French Scholarships, Awards, Assistantships
French Teaching Assistantships
Every year the French Ministry of Education gives New Zealand students and teachers the opportunity to be an 'assistant d'anglais' in a French secondary school. This involves taking 12 hours of English classes per week for about 6 months. Most are available in schools in France, but there are also some in New Caledonia, the Wallis Islands and French Polynesia. You have to pay travel costs yourself. The host school sometimes arranges accommodation and meals at reasonable prices. For up-to-date information about these assistantships, please consult the French Embassy in New Zealand website.
Applications are normally called for by the end of August. Applicants must have New Zealand citizenship and be between 20 and 30 years of age. Successful applicants take up their position in October the following year, except for New Caledonia, where the school year begins in March. This is one of the best ways of experiencing life in a French-speaking country.
John Connal Scholarships
Three of these scholarships are awarded each year by the University of Canterbury Faculty of Arts for second-year performance in certain subjects, including French. They are worth about $400 and are tenable for two years. Students do not need to apply for them. Departments nominate suitable students, and selection takes place at a December meeting of departmental representatives chaired by the Dean of Arts.
French Government Grants and Scholarships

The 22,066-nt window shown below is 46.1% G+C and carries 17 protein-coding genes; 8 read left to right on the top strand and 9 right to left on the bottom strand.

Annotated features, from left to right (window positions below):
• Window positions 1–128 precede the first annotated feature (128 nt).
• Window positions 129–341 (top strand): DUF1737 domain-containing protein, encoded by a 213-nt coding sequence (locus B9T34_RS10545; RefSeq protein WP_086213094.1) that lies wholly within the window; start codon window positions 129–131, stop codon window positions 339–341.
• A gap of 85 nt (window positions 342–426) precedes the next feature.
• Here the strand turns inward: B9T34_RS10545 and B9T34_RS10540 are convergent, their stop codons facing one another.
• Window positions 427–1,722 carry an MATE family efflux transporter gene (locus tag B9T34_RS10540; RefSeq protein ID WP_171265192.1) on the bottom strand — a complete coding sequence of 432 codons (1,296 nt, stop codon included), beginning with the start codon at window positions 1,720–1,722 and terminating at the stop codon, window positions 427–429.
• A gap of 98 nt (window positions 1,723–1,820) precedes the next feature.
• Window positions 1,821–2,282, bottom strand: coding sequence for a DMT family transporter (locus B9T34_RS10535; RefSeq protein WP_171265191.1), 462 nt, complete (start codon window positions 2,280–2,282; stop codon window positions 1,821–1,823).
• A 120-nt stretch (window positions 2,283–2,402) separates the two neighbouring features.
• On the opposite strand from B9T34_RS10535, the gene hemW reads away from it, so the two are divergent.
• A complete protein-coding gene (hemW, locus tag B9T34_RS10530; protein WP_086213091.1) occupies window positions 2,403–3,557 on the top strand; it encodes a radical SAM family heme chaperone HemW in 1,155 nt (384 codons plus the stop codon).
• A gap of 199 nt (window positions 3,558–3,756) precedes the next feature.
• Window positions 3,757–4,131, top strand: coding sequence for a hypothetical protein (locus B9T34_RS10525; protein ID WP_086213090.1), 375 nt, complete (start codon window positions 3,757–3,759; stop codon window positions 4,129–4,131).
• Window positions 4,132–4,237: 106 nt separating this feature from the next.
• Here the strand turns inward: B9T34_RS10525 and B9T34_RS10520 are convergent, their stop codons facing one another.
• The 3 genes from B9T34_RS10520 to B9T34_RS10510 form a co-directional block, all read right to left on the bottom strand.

Each year the French government awards varies grants and scholarships to New Zealand students who wish to pursue their studies in France. For detailed information please consult the French Embassy in New Zealand website.
National Centre for Research on Europe: University of Canterbury. Masters/doctoral scholarships and awards
Students working on a thesis on a European-related topic are encouraged to apply for scholarships and awards offered by the NCRE, which offers Domestic Fees Scholarships on a competitive basis and Research Awards to support bona fide research or conference expenses. Applications must contain a thesis proposal (1000 words for a Master's thesis, 2000 words for a Ph.D. thesis), and indication of support from the prospective supervising department, an official university academic record and a curriculum vitae. Applications normally close in September for the following year. For further information, contact the Centre's Director, Professor Martin Holland, and consult the Centre's web-page.